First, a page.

Too few “mud Marines” were slogging through bond prospectuses in the run-up to the European sovereign-debt crisis, according to Jack Malvey, former chief fixed-income strategist at Lehman Brothers Holdings Inc.
A focus on major indicators allowed investors to overlook evidence that nations including Greece, Portugal and Spain were struggling to contain their budget deficits, Malvey told Tom Keene in a Bloomberg Radio interview.
“The markets over the last several years have been really portrayed through a macro lens,” Malvey said. “There were not enough mud Marines in the less glamorous detail trenches, for example reading bond prospectuses.” Those who focused on the details ended up the “distinct winners” in the fallout from the crisis, according to Malvey.
European policy makers unveiled last week an unprecedented loan package worth almost $1 trillion and a program of bond purchases to stop a sovereign-debt crisis that threatened to shatter confidence in the euro.
The European Central Bank said today it will offer term deposits for the first time tomorrow to mop up 16.5 billion euros ($20.4 billion) of bond purchases settled up to May 14.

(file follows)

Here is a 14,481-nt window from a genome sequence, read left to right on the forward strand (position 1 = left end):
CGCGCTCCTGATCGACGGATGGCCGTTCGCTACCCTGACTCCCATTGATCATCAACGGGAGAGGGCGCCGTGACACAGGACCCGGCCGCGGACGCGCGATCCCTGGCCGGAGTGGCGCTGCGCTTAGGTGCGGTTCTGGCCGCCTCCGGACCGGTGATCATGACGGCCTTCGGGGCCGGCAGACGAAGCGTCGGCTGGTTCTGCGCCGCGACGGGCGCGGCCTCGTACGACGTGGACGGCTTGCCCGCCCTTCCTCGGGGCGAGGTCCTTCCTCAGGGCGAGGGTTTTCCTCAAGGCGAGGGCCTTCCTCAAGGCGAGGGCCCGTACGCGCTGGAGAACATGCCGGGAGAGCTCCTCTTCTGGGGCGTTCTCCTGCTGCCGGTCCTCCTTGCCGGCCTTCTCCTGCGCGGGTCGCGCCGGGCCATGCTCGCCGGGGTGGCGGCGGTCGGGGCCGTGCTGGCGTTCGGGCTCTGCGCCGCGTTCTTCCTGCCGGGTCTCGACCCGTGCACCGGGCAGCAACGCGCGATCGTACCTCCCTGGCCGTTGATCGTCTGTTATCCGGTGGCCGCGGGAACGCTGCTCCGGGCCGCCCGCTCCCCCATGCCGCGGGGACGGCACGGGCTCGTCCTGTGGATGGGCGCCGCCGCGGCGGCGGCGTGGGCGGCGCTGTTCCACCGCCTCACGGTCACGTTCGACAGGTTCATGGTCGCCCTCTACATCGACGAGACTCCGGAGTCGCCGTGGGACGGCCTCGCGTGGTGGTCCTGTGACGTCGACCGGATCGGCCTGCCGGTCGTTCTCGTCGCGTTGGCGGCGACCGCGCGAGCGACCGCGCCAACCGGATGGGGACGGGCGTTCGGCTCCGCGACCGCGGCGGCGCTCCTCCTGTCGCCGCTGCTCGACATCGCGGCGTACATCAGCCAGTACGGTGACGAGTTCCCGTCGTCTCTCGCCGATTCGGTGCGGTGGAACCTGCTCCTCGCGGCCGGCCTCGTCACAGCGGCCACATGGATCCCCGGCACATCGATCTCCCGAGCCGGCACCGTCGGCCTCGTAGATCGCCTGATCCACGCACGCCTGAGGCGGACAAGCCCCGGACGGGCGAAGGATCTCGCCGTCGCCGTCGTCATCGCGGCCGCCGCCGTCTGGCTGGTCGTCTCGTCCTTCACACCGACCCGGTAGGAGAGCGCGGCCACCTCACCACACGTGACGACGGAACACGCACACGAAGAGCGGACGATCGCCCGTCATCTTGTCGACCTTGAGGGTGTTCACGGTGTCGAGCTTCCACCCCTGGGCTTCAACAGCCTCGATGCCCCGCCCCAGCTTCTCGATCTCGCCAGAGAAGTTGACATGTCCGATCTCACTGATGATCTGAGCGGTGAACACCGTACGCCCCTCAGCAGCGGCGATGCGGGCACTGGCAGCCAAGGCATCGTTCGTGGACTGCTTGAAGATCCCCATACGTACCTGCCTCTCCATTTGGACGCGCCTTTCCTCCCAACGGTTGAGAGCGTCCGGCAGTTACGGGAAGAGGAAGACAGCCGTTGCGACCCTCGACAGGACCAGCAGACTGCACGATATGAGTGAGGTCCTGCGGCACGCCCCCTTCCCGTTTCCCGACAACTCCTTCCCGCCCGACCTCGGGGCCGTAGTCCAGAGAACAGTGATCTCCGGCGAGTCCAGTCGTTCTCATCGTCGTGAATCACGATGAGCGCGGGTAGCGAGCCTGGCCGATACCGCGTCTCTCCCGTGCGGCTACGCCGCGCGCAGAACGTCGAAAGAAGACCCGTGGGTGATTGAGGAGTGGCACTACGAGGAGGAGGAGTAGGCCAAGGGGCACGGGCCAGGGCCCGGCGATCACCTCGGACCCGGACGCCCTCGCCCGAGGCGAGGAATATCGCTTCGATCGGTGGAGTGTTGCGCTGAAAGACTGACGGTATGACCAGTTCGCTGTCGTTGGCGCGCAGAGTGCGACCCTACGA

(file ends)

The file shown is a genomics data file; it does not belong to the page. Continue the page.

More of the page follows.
Greece’s Prime Minister George Papandreou has raised taxes, cut wages and reduced government spending to contain a deficit that reached 13.6 percent of GDP last year, more than four times the European Union limit.
“It’s interesting that this all went off over the course of the last four or five months,” Malvey said. “Why weren’t we focused on this two or three years ago? Again, the micro details would have been important and helpful here.”
Malvey, 58, left his post as head of total-return strategy at Barclays Plc in January 2009. He joined the firm when it acquired Lehman, which collapsed in September 2008.
Institutional Investor magazine ranked Malvey and his team as third best in fixed-income research for general strategy in 2008. It was the first time since 1997 that Malvey didn’t take the top spot. He was also ranked as the best in the high-grade corporate sector from 1995 through 1997.